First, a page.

GTA man steamed at Dr. Oz 'miracle' cure

Robert Lindsey, of Pickering, Ont., spent more than US$160 on Garcinia Cambogia -- touted by Dr. Oz...

Robert Lindsey, of Pickering, Ont., spent more than US$160 on Garcinia Cambogia -- touted by Dr. Oz as a fat buster for every body type. He said the supplement did not work for him. (Irene Thomaidis/QMI Agency)

Michele Mandel, Toronto Sun

, Last Updated: 9:08 AM ET

PICKERING - He’s “America’s doctor,” the telegenic, scrubs-wearing Dr. Mehmet Oz who uses his highly rated daily afternoon TV show to dispense health advice to a mostly female audience anxious for instant remedies for their aging, overweight bodies.

They gobble it all up as gospel. But the Harvard graduate should know better.

Despite more education and reputation than an old-time snake oil salesman, the eminent heart surgeon is notorious for excitedly touting countless “miracle” cures on his program — everything from FBC, which he’s called “lightening in a bottle” but is just fibre with a fancy acronym — to raspberry ketones, a raspberry extract which he’s labelled “a number one miracle in a bottle to burn your fat.”

This week, the celebrity physician was hauled before an American Senate subcommittee to explain why he was using the “megaphone” of his popular talk show to tout untested weight loss supplements that come with little or no scientific proof.

“I actually do personally believe in the items I talk about on the show. I passionately study them. I recognize that oftentimes they don’t have the scientific muster to present as fact,” Oz admitted at the hearing. “Nevertheless, I would give my audience the same advice I give my family, and I have given my family these products.”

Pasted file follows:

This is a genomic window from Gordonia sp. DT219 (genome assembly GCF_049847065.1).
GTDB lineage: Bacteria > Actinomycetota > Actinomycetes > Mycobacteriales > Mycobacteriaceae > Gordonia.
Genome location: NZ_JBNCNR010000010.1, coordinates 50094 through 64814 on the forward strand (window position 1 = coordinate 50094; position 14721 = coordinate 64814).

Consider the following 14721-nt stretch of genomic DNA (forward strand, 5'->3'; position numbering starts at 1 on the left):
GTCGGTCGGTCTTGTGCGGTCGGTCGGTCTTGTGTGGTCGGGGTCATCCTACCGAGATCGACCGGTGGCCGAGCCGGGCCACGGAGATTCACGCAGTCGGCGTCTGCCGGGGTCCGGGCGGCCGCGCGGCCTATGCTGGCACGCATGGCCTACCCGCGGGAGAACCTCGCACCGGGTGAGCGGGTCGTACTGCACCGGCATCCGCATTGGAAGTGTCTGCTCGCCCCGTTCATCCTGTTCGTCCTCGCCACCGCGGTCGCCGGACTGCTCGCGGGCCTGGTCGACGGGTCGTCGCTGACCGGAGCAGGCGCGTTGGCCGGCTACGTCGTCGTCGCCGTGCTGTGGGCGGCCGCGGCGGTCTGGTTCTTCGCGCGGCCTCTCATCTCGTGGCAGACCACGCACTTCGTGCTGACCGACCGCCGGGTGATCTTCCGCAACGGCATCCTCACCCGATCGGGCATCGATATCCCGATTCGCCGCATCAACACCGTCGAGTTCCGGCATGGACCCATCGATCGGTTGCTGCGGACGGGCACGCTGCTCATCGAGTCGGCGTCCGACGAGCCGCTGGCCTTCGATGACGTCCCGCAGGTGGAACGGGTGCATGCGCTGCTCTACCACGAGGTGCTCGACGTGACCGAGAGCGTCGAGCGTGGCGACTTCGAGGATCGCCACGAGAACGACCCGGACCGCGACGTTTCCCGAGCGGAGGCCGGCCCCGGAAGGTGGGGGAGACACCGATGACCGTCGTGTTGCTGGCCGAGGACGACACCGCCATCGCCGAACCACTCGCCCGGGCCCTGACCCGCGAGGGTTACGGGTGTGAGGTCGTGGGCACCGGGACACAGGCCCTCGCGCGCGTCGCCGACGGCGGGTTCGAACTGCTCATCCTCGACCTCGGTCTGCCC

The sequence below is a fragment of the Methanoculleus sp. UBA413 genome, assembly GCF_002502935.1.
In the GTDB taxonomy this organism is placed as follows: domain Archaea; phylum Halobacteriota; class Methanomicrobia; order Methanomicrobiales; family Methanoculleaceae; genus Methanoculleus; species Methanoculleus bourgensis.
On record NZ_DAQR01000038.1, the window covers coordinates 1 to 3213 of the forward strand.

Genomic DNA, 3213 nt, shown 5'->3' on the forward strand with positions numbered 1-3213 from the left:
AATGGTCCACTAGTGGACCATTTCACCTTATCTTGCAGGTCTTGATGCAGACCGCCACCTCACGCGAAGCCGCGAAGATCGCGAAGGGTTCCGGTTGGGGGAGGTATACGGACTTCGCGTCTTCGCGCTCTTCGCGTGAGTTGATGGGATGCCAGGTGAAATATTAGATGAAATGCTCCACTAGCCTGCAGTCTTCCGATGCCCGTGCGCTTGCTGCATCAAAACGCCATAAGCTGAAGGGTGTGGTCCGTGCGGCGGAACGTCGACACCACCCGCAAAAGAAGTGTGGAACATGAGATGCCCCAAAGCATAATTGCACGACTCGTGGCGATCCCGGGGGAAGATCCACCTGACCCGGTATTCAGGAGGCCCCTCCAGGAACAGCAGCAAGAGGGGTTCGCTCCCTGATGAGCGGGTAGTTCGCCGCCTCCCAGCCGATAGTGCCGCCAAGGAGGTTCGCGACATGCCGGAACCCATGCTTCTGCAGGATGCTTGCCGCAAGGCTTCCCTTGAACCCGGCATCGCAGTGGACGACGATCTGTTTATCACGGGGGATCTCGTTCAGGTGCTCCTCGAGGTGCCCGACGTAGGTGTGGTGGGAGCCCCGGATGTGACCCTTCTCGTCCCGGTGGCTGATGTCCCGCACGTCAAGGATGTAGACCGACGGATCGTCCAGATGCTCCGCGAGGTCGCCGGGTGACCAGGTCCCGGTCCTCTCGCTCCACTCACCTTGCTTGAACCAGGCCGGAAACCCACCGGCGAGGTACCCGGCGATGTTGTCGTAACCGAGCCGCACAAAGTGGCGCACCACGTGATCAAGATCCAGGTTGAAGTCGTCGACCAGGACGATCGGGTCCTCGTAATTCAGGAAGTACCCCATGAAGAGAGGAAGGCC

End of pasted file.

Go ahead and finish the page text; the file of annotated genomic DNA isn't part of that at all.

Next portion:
That’s not good enough for Robert Lindsey. He swallowed the Oz pitch — hook, line and useless pumpkin fruit.

The Pickering janitor heard Oz sing the praises of Garcinia Cambogia as a weight loss miracle cure — Oz uses the word ‘miracle’ pretty often — and ordered it online a few months ago for $160 U.S. “One of the main reasons I bought this product is because of him. He’s a reputable doctor, he has his own TV series, he’s well-known throughout the medical community. If you go the website, you’ll see his face and his video,” he said.

“I bought into it. There’s a sucker born every minute. I’m one of those suckers.”

Lindsey, 45, is 5-foot-6 and was hoping to drop 30 of his 220 pounds. Dr. Oz told his audience that the extract from the pumpkin-shaped South Asian fruit “may be the simple solution you’ve been looking for to bust your body fat for good.”


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